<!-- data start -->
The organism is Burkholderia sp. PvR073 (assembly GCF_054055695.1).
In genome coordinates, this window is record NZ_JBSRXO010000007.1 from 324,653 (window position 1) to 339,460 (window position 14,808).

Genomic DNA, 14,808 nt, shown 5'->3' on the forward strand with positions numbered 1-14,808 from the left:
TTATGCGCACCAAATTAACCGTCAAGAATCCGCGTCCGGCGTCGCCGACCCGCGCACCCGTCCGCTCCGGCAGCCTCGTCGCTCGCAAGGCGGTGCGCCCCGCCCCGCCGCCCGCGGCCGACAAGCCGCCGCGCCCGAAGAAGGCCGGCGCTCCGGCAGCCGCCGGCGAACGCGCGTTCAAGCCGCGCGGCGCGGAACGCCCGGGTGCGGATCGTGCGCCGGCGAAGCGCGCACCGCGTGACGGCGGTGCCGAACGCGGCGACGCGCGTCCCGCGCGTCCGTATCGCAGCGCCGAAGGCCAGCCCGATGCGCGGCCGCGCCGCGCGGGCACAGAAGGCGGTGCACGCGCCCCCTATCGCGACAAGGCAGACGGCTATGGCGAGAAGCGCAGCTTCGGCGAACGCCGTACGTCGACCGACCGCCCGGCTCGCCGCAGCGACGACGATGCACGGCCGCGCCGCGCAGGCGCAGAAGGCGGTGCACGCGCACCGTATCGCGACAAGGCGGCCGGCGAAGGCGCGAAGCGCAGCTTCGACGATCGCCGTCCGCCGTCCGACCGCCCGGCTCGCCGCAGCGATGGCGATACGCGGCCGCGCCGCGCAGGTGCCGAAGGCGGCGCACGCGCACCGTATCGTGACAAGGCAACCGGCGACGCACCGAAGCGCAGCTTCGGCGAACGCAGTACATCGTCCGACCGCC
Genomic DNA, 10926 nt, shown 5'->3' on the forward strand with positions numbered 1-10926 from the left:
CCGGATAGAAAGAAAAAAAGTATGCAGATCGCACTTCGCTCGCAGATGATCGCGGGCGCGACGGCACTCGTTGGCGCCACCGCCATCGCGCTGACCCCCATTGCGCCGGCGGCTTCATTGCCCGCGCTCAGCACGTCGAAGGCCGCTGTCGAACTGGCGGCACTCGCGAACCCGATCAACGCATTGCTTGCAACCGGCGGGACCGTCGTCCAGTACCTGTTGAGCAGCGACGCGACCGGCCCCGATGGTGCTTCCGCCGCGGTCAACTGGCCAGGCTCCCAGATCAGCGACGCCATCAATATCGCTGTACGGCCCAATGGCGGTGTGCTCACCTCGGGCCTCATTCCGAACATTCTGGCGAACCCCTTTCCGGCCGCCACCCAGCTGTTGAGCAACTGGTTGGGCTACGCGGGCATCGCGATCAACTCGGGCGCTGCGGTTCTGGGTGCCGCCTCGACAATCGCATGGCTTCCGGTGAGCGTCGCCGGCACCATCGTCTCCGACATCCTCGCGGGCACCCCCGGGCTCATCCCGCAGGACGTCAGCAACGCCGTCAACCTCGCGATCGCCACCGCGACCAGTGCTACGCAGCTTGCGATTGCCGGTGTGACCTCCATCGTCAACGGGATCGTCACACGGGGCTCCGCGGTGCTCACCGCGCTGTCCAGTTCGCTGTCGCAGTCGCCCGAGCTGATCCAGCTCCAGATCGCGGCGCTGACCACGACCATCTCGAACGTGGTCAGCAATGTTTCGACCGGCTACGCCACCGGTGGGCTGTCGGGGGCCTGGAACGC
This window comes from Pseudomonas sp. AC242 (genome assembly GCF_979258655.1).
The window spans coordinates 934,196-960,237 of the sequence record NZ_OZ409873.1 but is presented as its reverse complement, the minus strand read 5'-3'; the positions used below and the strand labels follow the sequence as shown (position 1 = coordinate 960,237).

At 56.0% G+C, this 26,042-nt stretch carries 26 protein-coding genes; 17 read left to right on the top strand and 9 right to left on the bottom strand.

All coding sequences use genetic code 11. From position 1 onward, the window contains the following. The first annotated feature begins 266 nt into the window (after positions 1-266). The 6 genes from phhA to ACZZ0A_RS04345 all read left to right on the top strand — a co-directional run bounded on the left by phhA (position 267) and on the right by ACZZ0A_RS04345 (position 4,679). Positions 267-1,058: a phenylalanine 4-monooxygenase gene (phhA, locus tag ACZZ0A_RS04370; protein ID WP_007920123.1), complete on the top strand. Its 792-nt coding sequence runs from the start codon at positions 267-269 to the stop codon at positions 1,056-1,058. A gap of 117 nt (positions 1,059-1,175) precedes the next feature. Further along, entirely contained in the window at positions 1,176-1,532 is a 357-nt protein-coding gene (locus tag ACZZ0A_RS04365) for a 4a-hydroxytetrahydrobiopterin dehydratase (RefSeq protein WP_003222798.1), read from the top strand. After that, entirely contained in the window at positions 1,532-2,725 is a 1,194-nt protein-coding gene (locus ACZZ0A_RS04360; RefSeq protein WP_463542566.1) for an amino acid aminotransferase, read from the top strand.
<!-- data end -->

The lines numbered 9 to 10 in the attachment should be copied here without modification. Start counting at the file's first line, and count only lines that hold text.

At 56.0% G+C, this 26,042-nt stretch carries 26 protein-coding genes; 17 read left to right on the top strand and 9 right to left on the bottom strand.

All coding sequences use genetic code 11. From position 1 onward, the window contains the following. The first annotated feature begins 266 nt into the window (after positions 1-266). The 6 genes from phhA to ACZZ0A_RS04345 all read left to right on the top strand — a co-directional run bounded on the left by phhA (position 267) and on the right by ACZZ0A_RS04345 (position 4,679). Positions 267-1,058: a phenylalanine 4-monooxygenase gene (phhA, locus tag ACZZ0A_RS04370; protein ID WP_007920123.1), complete on the top strand. Its 792-nt coding sequence runs from the start codon at positions 267-269 to the stop codon at positions 1,056-1,058. A gap of 117 nt (positions 1,059-1,175) precedes the next feature. Further along, entirely contained in the window at positions 1,176-1,532 is a 357-nt protein-coding gene (locus tag ACZZ0A_RS04365) for a 4a-hydroxytetrahydrobiopterin dehydratase (RefSeq protein WP_003222798.1), read from the top strand. After that, entirely contained in the window at positions 1,532-2,725 is a 1,194-nt protein-coding gene (locus ACZZ0A_RS04360; RefSeq protein WP_463542566.1) for an amino acid aminotransferase, read from the top strand.